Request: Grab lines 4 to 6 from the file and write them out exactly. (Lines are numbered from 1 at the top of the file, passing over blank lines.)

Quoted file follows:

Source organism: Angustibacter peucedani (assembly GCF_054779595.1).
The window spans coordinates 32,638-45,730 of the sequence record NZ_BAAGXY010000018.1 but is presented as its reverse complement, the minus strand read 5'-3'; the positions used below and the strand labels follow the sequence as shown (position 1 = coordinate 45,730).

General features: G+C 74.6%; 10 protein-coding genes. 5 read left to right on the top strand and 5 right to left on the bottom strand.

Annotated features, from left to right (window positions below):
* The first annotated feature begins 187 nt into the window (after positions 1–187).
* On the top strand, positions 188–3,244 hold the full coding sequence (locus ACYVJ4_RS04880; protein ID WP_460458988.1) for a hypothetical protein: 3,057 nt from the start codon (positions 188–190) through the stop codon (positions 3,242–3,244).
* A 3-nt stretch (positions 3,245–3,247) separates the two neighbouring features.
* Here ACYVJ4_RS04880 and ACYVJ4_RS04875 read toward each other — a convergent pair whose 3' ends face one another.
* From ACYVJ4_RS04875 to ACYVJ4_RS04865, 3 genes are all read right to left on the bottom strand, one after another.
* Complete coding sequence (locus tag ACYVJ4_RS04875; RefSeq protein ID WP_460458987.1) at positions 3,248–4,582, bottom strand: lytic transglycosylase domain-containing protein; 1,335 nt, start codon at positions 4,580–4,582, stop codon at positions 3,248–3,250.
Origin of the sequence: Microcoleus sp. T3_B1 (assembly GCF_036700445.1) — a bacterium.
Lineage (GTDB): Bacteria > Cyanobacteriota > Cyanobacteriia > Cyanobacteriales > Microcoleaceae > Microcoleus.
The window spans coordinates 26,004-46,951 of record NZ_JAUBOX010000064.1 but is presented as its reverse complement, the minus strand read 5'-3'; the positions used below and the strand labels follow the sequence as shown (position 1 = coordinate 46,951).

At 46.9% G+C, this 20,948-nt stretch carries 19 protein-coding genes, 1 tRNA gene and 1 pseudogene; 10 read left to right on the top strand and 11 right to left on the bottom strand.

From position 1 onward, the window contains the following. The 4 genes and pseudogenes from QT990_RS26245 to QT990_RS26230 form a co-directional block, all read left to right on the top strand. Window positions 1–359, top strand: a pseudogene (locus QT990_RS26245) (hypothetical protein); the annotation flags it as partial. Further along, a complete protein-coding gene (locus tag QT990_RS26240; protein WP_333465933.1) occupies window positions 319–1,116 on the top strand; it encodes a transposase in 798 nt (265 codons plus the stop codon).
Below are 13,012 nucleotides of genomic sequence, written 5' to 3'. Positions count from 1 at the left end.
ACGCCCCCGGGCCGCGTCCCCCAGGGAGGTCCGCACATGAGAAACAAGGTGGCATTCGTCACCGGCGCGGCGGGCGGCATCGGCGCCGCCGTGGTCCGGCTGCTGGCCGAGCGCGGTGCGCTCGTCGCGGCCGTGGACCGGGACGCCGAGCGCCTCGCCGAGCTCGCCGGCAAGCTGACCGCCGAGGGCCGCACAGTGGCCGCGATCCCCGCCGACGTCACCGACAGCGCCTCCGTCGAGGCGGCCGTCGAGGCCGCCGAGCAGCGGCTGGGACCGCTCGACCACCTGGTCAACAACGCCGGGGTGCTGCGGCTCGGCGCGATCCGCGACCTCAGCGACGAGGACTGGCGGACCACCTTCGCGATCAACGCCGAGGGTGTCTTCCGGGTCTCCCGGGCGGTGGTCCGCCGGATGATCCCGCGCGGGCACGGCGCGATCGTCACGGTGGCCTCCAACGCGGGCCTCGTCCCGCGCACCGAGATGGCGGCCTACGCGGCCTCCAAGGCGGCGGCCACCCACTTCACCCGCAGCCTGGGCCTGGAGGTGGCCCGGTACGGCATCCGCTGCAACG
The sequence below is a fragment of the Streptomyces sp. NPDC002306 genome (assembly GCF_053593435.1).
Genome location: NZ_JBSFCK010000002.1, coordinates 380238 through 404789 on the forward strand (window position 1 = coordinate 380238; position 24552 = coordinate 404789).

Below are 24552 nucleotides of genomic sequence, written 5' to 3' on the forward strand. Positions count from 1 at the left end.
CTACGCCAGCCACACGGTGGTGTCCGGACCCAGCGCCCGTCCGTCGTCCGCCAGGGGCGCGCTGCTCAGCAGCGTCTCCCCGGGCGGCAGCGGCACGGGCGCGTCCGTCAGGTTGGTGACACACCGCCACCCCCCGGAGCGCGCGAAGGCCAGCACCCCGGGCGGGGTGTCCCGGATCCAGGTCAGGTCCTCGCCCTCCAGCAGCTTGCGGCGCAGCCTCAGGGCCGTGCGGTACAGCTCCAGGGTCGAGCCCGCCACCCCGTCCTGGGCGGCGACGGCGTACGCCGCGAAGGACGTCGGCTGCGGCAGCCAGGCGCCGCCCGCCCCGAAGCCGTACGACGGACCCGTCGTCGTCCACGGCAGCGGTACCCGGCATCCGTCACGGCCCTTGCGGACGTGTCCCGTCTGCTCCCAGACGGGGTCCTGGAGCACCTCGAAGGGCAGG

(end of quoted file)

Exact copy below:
Annotated features, from left to right (window positions below):
* The first annotated feature begins 187 nt into the window (after positions 1–187).
* On the top strand, positions 188–3,244 hold the full coding sequence (locus ACYVJ4_RS04880; protein ID WP_460458988.1) for a hypothetical protein: 3,057 nt from the start codon (positions 188–190) through the stop codon (positions 3,242–3,244).